Find out why contributions to 401(k) retirement plans are limited, including what the current contribution limits are and how limits encourage participation.
  6. Stock Analysis

    Why Walmart Raised Its Minimum Wage

    Read about the potential pros and cons of Walmart's promise to increase its minimum starting salary to $10 an hour.
  7. Investing News

    What Shook the U.S. Stock Market Today?

    What was looking as a decent year for US Stock market has suddenly gone off track as the Dow Jones Industrial Average plunged 531 points in the week ending August 23, 2015.
  8. Entrepreneurship

    Millennials Guide: Freelancer vs. Employee

    How to decide if joining the gig economy is right for you.
  9. Savings

    All About Income

    Income is the money you or a business earns by providing goods or services, or through investments.
  10. Professionals

    Why Investors Should Consider Cash Right Now

    With so many market watchers thinking that the current stock rally is getting long in the tooth, investors might considering upping their cash holdings.
RELATED TERMS
  1. Regional Asset Liquidation Agreement ...

    An agreement between an asset manager and the Federal Deposit ...
  2. The New Deal

    A series of domestic programs designed to help the United States ...
  3. Accelerated Resolution Program ...

    A program designed to reduce the time and cost of resolving failed ...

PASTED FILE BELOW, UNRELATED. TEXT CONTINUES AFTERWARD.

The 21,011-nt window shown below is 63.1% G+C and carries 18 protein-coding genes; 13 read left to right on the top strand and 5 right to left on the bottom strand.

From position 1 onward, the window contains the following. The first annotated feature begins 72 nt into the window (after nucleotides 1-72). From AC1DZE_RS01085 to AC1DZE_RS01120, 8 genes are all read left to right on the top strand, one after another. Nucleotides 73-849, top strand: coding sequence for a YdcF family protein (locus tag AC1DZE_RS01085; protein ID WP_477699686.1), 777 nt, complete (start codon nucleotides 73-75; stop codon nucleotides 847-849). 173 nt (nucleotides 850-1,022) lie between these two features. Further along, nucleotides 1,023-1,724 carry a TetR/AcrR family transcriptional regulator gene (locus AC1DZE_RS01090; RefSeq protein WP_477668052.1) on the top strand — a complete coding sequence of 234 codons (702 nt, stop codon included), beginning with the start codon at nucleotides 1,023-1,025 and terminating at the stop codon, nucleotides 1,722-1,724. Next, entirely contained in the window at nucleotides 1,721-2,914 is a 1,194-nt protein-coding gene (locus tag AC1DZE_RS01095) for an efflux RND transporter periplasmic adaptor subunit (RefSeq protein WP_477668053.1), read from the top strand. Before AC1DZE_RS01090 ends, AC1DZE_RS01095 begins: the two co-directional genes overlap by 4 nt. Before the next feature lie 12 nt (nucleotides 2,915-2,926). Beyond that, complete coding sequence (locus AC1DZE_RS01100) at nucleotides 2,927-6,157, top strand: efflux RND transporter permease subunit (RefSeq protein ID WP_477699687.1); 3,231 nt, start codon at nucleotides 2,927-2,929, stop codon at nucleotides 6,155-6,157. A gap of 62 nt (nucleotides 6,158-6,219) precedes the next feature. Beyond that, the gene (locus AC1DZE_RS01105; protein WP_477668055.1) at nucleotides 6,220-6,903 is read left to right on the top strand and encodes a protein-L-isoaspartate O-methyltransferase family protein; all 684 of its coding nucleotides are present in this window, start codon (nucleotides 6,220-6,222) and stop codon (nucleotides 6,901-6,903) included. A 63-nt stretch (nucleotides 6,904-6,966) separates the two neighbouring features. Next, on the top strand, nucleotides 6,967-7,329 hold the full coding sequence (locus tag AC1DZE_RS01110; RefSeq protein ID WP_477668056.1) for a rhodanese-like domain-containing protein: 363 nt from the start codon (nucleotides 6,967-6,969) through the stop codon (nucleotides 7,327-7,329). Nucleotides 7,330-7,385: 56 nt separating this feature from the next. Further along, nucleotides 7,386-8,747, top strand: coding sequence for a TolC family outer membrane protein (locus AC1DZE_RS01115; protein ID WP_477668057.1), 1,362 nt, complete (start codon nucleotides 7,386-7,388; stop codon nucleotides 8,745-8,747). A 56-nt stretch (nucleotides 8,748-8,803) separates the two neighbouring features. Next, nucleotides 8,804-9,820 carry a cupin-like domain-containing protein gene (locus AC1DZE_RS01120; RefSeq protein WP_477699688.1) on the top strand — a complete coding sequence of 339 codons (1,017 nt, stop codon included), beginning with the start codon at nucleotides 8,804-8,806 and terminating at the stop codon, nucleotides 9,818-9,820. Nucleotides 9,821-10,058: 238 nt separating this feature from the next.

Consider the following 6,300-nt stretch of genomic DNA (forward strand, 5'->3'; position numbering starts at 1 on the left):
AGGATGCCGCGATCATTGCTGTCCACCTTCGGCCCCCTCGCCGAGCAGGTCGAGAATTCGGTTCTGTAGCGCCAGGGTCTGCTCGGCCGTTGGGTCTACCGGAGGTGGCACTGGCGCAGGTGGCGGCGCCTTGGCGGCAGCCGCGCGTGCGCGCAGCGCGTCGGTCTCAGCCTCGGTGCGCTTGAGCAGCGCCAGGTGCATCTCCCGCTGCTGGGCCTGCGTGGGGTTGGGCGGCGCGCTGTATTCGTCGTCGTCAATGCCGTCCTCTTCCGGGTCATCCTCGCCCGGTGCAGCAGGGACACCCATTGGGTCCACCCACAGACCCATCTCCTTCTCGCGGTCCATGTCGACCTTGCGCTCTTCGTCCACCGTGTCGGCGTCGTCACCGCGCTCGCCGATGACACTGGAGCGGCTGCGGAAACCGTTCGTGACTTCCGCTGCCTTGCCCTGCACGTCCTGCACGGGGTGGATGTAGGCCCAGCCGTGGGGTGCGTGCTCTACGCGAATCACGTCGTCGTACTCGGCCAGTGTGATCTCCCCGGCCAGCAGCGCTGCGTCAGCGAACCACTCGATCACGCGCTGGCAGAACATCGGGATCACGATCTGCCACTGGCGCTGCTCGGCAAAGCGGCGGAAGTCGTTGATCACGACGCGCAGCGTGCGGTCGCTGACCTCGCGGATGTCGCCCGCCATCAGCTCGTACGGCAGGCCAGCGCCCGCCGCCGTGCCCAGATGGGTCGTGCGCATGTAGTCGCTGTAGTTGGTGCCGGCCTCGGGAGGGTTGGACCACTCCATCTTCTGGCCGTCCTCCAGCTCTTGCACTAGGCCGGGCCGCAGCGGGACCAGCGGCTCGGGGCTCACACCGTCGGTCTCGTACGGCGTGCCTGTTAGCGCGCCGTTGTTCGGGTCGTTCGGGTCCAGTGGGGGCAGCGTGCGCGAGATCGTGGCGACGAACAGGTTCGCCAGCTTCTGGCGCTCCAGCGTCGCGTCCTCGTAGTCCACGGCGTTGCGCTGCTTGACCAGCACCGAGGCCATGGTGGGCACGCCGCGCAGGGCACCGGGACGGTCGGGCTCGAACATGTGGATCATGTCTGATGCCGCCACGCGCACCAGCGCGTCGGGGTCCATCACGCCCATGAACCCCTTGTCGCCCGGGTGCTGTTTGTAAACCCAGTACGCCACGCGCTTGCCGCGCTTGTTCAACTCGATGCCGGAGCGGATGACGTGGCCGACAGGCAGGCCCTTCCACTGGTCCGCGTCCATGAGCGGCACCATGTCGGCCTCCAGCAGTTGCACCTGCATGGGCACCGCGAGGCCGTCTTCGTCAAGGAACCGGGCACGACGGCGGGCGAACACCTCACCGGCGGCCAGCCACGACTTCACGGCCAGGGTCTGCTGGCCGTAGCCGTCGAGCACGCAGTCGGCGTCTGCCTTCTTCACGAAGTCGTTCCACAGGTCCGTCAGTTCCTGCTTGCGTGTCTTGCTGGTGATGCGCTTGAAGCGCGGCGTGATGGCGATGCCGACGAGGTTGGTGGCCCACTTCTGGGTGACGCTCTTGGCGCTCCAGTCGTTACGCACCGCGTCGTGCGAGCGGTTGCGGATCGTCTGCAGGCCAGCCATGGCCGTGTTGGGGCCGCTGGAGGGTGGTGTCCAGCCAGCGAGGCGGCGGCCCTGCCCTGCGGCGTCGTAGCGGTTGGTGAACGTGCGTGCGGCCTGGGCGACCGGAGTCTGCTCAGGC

4. Back Pay

    The amount of salary and other benefits that an employee claims ...
  5. Payroll Card

    A prepaid card onto which an employer loads an employee’s wages ...
  6. Lilly Ledbetter Fair Pay Act

    A federal law designed to ensure equal pay for all workers, regardless ...
RELATED FAQS
  1. How does the risk of investing in the industrial sector compare to the broader market?

    There is increased risk when investing in the industrial sector compared to the broader market due to high debt loads and ... Read Full Answer >>
  2. How can I hedge my portfolio to protect from a decline in the retail sector?

    The retail sector provides growth investors with a great opportunity for better-than-average gains during periods of market ... Read Full Answer >>
  3. What is the difference between AGI (adjusted gross income) and gross income?

    In the United States, individuals pay taxes based on their adjusted gross income, or AGI, rather than their gross income. ... Read Full Answer >>
  4. What is the correlation between term structure of interest rates and recessions?

    There is no question that interest rates have enormous macroeconomic importance. Many economists and analysts believe the ... Read Full Answer >>
  5. Why should an investor in the retail sector consider the Consumer Confidence Index?

    Investors in the retail sector should consider the Consumer Confidence Index, or CCI, because it measures how consumers feel ... Read Full Answer >>
  6. Which type of retailers tend to perform best during weak periods in the economy?

    Retail is a broad investment sector comprising many different market segments, such as automotive, building supply, grocery ... Read Full Answer >>

You May Also Like

Trading Center
×

You are using adblocking software

Want access to all of Investopedia? Add us to your “whitelist”
so you'll never miss a feature!